Photographer Deborah Willis, Ph.D, is University Professor and Chair of the Department of Photography & Imaging at the Tisch School of the Arts at New York University and has an affiliated appointment with the College of Arts and Sciences, Department of Social & Cultural Analysis, Africana Studies, where she teaches courses on Photography & Imaging, iconicity, and cultural histories visualizing the black body, women, and gender. Her research examines photography’s multifaceted histories, visual culture, the photographic history of Slavery and Emancipation; contemporary women photographers and beauty. She received the John D. and Catherine T. MacArthur Fellowship and a John Simon Guggenheim Fellowship. Willis is the author of Posing Beauty: African American Images from the 1890s to the Present; and co-author of The Black Female Body A Photographic History; Envisioning Emancipation: Black Americans and the End of Slavery; and Michelle Obama: The First Lady in Photographs (both titles a NAACP Image Award Winner). Professor Willis’s curated exhibitions include: "In Pursuit of Beauty" at Express Newark; "Let Your Motto Be Resistance: African American Portraits” at the International Center of Photography and "Reframing Beauty: Intimate Moments" at Indiana University. Since 2006 she has co-organized thematic conferences exploring imaging the black body in the West such as the conference titled Black Portraiture[s] which was held in Johannesburg in 2016. She has appeared and consulted on media projects including documentary films such as Through A Lens Darkly and Question Bridge: Black Males, a transmedia project, which received the ICP Infinity Award 2015, and American Photography, PBS Documentary.  Her most recent project Deborah Willis: In Pursuit of Beauty, Imaging Closets in Newark and Beyond was published by Shine Studios in 2019.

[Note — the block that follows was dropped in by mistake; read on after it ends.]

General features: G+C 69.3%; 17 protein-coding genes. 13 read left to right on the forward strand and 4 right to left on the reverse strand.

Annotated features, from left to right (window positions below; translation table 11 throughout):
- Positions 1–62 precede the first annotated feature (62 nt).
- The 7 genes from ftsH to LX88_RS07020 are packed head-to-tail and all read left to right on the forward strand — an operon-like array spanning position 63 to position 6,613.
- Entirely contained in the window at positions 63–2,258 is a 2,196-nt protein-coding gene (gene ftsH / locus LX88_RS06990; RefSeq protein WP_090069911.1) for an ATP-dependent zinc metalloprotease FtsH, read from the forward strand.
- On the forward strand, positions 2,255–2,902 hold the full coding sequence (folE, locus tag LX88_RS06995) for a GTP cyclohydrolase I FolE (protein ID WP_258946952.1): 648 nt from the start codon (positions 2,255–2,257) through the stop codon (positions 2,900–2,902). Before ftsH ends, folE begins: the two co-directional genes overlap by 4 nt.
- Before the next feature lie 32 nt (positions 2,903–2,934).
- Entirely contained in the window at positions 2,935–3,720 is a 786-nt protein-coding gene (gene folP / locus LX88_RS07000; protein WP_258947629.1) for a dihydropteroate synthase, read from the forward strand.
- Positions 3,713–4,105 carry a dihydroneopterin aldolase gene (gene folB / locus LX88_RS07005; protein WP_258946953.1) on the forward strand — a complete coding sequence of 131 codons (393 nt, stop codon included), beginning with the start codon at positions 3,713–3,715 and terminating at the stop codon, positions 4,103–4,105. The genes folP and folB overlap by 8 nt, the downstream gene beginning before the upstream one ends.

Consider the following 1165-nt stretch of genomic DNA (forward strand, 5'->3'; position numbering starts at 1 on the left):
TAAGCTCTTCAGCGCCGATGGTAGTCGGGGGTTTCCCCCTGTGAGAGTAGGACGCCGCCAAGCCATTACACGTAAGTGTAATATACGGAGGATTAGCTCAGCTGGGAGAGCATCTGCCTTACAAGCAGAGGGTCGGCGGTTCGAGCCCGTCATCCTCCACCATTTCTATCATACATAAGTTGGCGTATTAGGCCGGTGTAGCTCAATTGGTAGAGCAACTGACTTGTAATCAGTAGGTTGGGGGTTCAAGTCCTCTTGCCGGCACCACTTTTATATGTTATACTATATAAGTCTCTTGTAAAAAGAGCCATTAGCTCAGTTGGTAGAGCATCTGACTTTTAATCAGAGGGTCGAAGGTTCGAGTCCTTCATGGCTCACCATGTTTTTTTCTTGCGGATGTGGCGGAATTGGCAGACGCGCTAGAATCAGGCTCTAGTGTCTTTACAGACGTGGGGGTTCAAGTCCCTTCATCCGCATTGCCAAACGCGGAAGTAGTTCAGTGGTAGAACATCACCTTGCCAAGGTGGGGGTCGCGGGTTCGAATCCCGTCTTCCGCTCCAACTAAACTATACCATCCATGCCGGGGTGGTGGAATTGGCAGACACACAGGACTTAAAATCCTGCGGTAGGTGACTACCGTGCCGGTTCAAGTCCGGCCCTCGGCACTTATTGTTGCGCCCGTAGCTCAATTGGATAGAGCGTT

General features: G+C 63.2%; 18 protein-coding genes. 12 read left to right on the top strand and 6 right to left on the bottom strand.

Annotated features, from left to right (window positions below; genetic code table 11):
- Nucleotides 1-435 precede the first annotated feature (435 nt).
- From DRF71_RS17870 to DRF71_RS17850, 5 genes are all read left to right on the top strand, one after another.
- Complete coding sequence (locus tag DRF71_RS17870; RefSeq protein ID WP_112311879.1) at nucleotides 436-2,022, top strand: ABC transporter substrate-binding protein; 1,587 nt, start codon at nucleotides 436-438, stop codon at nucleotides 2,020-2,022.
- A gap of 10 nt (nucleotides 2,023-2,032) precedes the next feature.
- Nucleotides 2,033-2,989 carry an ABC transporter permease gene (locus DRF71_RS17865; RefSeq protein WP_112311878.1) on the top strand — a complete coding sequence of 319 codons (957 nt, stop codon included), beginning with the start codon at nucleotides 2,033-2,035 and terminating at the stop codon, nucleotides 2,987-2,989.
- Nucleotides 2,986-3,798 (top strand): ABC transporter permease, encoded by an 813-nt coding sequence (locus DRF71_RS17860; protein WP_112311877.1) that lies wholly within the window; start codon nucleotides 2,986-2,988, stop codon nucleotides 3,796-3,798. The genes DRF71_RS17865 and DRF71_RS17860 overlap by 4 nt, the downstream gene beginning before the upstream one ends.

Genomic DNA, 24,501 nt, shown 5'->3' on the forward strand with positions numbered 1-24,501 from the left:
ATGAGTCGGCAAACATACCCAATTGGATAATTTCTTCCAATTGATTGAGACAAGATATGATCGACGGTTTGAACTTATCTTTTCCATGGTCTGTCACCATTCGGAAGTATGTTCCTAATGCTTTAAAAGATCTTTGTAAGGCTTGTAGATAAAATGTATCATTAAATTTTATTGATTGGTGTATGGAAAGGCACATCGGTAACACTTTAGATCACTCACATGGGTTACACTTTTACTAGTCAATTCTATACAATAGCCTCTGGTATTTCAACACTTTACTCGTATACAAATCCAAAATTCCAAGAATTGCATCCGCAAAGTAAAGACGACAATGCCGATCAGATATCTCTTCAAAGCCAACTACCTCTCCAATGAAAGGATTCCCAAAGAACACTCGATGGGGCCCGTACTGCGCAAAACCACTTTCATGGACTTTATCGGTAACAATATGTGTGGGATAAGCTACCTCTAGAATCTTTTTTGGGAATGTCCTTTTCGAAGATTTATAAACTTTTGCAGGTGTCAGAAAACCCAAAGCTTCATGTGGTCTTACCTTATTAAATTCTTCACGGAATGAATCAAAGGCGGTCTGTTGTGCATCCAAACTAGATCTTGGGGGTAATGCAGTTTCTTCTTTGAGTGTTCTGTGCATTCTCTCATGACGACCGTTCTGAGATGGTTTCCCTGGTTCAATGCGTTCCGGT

Current and recent projects include: The Black Civil War Soldier: A Visual History of Conflict and Citizenship, NYU Series in Social and Cultural Analysis read an interview 2021; 100 years100 women ; To Make Their Own Way in the World: The Enduring Legacy of the Zealy Daguerreotypes

(Re)collecting an Artist’s Dream

Deborah Willis

I Made a Space for a Good Man

15” x 29 1/2”  Lithograph Artists Proof on Cotton Rag  1976 - 2011

This self portrait pictures Deborah pregnant with her son Hank Willis Thomas. The Women’s Study(room) Floral Wallpaper (United Wallpaper Co) circa 1948: the same year of Deborah’s birth and the “Cottage” purchased by Madeline and Martin. 

“In “I Made a Space for a Good Man,” Deborah Willis creates a triptych-like lithograph using three photographs of herself during her pregnancy with her son, the artist Hank Willis Thomas (also featured in this show). In an accompanying wall label, we are given insight on the title’s meaning. As a black, female undergraduate student at the Philadelphia College of Art (now University of the Arts), Willis was called out by a professor for “taking up a good man’s space,” (Note 1) since she would eventually get married and have children.

“A conceptual artist working primarily with themes related to identity, history and popular culture. Hank Willis Thomas's work has been exhibited throughout the U.S. and abroad....

copyright © 2021 Hope Sandrow all rights reserved

Note 1: Sandrow heard this professor’s comment to Willis.

A comment he also told her when he and another male professor attempted to assign her failing grades in the semesters studio classes (36 students, 4 women): but were forced to reevaluate Sandrow’s work when photography teacher Ray Metzker purposefully attended their final critique. The film history teacher assigned a C to Sandrow’s semesters work after she turned down his proposition to have an affair; filmmaker teacher said he was disappointed she wouldn’t have sex with him because “all the women students did with the male professors when he was a student, a reason he took the teaching position”. After the Philadelphia College of Art School Dean refused to intervene on her behalf, Sandrow dropped out, moved to NYC (1974). While Willis continued, graduated.


Deborah Willis